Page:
2013: The Best Soundtracks

Some people—a convenient straw man, for instance—might argue that the days of the movie soundtrack are numbered. “From & Inspired By The Motion Picture” releases are less and less common, it's hard to find music videos for specially written singles that feature footage from the movie in the way that was so common in the 1990s (thank God), and in the iTunes and YouTube era, you can find the one song that you love from a movie without needing to pick up a whole CD of stuff you don't care about.

But our convenient straw man would be wrong. 2012 saw two of the biggest selling soundtracks in recent memory, from "Les Miserables" and "Pitch Perfect," and this year has had an impressive run of quality selections. And as long as directors like David O. Russell, Martin Scorsese, Noah Baumbach and Edgar Wright, among others, are still going, there'll still be films stuffed with immaculately selected pop songs.

As such, having covered the best movie scores of 2013 last week, we've picked and ranked our favorite soundtracks from the last twelve months. There should be something for everyone here, from Disney-loving tweens to aspiring indie-rock Katnisses to European electro-heads to old folkies. Check out our picks below, where you can listen to some extracts, and let us know your own favorites in the comments section.

Jennifer Lawrence in "The Hunger Games: Catching Fire"
Lionsgate Jennifer Lawrence in "The Hunger Games: Catching Fire"

15. "The Hunger Games: Catching Fire"
Thus far, the soundtracks to "The Hunger Games" series have taken a leaf from those of previous young adult mega-franchise "Twilight," with a series of CDs featuring new cuts from a mix of massive pop artists and trendy alt-rock types, most of which aren't included in the film. The "Twilight" soundtracks were pretty much the sole redeeming feature of that series, which isn't true here, partly because "The Hunger Games" movies are much better ("Catching Fire" in particular), and partly because the albums aren't as strong, with a rather more hodge-podge mix of artists, and some hilariously literal lyrics “Inspired By” the world of the series. But still, amidst the blandness of Coldplay's "Atlas," Of Monsters & Men's "Silhouettes" and Imagine Dragon's "Who We Are," there's a lot to like on the "Catching Fire" OST. The National contribute a typically stirring cut, "Lean," The Weeknd lends some sultry R&B while also teaming up with Sia & Diplo on another cut, girl-of-the-moment Lorde strikingly covers Tears For Fears' "Everybody Wants To Rule The World," and there's even some Patti Smith. Any young adult franchise that can introduce the tweens to Patti Smith is alright in our book, and we'll put up with The Lumineers at their most Mumford-y in order to get there.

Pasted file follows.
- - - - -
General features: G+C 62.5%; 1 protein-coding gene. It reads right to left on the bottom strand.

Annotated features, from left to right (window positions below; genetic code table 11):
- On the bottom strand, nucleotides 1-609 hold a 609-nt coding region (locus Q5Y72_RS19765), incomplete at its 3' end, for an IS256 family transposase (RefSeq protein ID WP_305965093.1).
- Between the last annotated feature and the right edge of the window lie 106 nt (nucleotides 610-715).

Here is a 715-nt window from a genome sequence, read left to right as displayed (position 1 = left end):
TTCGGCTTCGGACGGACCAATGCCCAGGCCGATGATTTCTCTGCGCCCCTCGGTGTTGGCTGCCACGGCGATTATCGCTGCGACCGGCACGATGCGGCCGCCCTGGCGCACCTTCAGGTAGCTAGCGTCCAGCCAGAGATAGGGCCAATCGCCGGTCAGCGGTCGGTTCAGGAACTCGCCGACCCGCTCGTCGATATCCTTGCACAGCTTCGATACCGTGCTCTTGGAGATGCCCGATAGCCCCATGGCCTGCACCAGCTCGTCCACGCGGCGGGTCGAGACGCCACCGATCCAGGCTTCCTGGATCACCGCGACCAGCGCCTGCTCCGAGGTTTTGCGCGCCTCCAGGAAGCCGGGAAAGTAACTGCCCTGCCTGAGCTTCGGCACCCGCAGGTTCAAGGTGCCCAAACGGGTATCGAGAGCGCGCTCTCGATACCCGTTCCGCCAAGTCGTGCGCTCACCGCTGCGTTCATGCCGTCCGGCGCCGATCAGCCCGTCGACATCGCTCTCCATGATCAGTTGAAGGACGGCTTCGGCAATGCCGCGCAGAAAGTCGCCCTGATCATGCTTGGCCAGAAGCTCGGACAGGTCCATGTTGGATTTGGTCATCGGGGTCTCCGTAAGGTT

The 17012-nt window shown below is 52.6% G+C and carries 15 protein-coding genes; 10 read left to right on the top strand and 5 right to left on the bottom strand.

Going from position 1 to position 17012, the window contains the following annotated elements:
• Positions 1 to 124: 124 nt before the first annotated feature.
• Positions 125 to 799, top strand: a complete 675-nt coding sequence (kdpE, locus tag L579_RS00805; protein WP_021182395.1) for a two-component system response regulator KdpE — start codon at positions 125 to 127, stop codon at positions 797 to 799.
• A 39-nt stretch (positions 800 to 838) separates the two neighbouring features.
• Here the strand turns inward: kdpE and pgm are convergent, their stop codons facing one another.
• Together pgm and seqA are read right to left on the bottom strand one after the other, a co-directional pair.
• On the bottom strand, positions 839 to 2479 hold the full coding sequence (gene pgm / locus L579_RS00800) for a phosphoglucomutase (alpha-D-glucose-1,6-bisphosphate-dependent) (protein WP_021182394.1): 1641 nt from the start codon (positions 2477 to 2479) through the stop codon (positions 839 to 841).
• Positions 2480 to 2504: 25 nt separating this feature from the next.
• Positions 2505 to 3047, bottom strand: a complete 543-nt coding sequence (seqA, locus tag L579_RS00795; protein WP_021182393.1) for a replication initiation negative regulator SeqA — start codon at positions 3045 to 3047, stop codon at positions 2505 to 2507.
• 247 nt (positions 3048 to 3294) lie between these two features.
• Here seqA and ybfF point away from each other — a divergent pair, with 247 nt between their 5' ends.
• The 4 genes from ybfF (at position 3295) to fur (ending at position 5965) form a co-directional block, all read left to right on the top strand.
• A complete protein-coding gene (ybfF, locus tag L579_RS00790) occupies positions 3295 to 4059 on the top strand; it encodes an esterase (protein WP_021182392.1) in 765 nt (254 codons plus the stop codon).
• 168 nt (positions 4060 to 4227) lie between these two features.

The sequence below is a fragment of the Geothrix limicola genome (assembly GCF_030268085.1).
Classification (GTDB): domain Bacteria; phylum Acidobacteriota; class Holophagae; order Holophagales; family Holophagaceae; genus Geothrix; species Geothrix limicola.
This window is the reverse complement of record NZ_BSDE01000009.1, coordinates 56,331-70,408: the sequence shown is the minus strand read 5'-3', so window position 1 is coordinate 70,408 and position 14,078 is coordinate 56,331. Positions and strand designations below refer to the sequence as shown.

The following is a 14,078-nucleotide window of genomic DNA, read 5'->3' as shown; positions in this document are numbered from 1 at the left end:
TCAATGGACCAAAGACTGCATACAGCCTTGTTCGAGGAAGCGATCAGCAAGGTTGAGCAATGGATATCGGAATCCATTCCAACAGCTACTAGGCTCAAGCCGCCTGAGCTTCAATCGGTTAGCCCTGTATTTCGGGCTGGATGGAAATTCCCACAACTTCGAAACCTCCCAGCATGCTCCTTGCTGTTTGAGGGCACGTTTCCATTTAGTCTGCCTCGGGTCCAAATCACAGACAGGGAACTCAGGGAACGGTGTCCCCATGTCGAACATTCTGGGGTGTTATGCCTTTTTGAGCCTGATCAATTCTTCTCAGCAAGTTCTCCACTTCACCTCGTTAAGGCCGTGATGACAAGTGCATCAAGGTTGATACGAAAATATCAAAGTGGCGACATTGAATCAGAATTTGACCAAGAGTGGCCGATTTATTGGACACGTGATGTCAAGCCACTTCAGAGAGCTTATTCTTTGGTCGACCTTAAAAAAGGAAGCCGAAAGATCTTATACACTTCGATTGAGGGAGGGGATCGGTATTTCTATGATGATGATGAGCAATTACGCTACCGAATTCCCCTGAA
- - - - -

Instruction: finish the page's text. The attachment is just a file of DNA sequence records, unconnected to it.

14. "Frozen"
You wouldn't know it from the marketing (due to Disney's usual plan of hiding anything that might put off teenage boys from trailers and teasers), but "Frozen" is, even more so than predecessor "Tangled," a full-blown movie musical, with eight new songs by "Avenue Q" and "Book Of Mormon" composer Robert Lopez and his wife Kristen Anderson-Lopez. And while the competition ("Tangled" and "The Princess & The Frog") isn't that tough, it's certainly the best effort from the studio since their golden years in the 1990s, though admittedly not as strong as "Aladdin," "Beauty & The Beast" et al. Not every track lands, with "Love Is An Open Door" proving borderline unlistenable, and "Reindeers Are Better Than People" and "Do You Want To Build A Snowman?" being somewhat disposable. But opener "Frozen Heart" gets things off to a stirring beginning, Josh Gad's comic number "In Summer" is, like the later ensemble piece "Fixer Upper," a real charmer, and "For The First Time In Forever" tugs the heart strings effectively, especially in its reprise. And in "Let It Go" (released, painfully, as a single by Demi Lovato), it has something of a new classic of the genre, one that'll be murdered by musical theater majors in auditions for decades to come.